“But the country had its experience with trying to criminalize alcohol. It didn’t work, and it caused much more severe problems and we know that is precisely the history we’re living through today, again, with marijuana, it needs to be regulated, it needs to be carefully controlled, but we should not be throwing people into prison for any period of time for one day because they smoke marijuana. It makes no sense. We should not be ruining people’s lives over this. I think the country has made its judgment, it’s time for Congress to catch up.”

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Activists To Demonstrate For Cannabis Clemency in D.C.

Hip hop icons Redman and M1 of Dead Prez will join cannabis activists in Washington, D.C. on Monday to protest the Biden administration’s failure to release people imprisoned on federal marijuana convictions. The rally, which is being billed as an act of civil disobedience, will bring together cannabis policy reform groups including Students for Sensible Drug Policy, D.C. Marijuana Justice, the Last Prisoner Project and Maryland Marijuana Justice as members protest in front of the White House on October 24.

Steve DeAngelo, a cannabis policy reform leader and co-founder of the Last Prisoner Project, said that he has helped organize Monday’s demonstration to bring attention to the plight of those imprisoned on nonviolent marijuana charges, often for decades. Activists hope the protest will spur the White House to take action on cannabis clemency before the November general election.

“As the nation heads into the midterms, I am calling for one simple thing— that President Biden keep the promise he made during the last election cycle, to release those people still serving prison sentences for cannabis convictions,” DeAngelo wrote in an email to High Times. “As the White House itself has admitted, the recently announced pardons will not free one single person.”

On October 6, President Joseph Biden announced that he had issued an executive order pardoning all people who have been convicted on federal charges of simple marijuana possession. An analysis of Biden’s executive order conducted by the New York Times estimated that the pardons will apply to about 6,500 people convicted of federal weed possession charges between 1992 and 2021 and thousands more with similar convictions in Washington, D.C. But the action provides no relief for cannabis prisoners currently behind bars, most on marijuana distribution and related charges. 

“At a minimum, if President Biden really wants the support of cannabis voters, as a show of good faith, he should immediately release at least 100 of the 2800 federal prisoners currently serving time on non-violent cannabis charges,” DeAngelo said. “If President Biden refuses to act, I will gather at the White House on October 24 along with hip hop legends M1 and Redman, and hundreds of other cannabis activists, to hold the President’s feet to the fire.”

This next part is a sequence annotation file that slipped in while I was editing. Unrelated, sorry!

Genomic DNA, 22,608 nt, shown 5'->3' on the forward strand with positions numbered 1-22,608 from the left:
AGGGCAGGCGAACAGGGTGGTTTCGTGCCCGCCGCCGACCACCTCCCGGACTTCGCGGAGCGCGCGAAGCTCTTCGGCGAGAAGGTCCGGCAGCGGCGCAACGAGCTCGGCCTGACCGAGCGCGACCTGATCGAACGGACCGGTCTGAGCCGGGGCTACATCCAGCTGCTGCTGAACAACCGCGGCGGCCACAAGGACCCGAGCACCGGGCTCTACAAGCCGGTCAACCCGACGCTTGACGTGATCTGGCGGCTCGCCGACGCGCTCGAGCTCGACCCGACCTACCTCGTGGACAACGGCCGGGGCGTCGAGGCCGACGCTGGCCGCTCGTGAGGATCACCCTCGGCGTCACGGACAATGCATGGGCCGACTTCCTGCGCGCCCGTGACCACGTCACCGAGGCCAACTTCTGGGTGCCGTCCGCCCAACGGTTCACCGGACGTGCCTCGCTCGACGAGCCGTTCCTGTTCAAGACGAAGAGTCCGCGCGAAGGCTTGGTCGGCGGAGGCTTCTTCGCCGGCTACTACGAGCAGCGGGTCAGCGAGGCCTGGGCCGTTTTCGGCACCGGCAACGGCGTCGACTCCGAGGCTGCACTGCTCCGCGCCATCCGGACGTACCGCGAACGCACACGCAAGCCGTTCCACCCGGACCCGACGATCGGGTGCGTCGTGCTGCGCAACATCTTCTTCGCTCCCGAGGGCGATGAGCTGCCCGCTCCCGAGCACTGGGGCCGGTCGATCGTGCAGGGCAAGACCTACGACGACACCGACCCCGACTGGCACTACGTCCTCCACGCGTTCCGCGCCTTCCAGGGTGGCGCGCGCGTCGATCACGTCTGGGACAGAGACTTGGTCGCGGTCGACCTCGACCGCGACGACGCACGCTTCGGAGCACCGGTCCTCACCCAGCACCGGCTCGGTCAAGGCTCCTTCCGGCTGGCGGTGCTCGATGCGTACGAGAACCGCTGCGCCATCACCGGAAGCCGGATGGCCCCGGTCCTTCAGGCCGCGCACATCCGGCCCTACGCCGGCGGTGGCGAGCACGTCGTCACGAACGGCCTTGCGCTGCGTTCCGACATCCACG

M1 said, “I decided to participate in this action because of the inaction of this government to step on the right side of his/herstory. My cannabis community deserves freedom and justice. And with my cultural activist comrades, we will keep our finger on the pulse of the People. Free ‘em ALL!”

Biden Administration Exploring Rescheduling Cannabis

Biden’s announcement earlier this month also included a call for governors to take similar action on cannabis clemency at the state level. The president also directed Secretary of the Department of Health and Human Services Xavier Becerra and Attorney General Merrick B. Garland to review cannabis’ status as a Schedule 1 drug. Despite the historic nature of Biden’s pardons, activists argue that the president did not go far enough.

“I’m outraged that the President would make an executive action on cannabis but release zero of our incarcerated friends and family,” Kat Ebert, board chair of Students for Sensible Drug Policy, said in a statement from the group. “He’s forcing us to raise our voices to be heard in order for the wider public to understand cannabis prisoners are still not free. On October 24th we plan to make it clear to the Democratic leadership that we won’t accept mostly symbolic actions. We demand clemency for all cannabis prisoners.”

DeAngelo is the co-founder of the Last Prisoner Project, a group working to free those imprisoned on cannabis charges. In addition to the activist groups involved, formerly incarcerated individuals and local cannabis freedom fighters will also take part in the protest.

“If President Biden truly wants to repair the harms of our nation’s unjust policy of prohibition, this initial progress must be followed up with bolder action—action that would actually lead to freedom for cannabis prisoners,” said Sarah Gersten, LPP executive director and general counsel.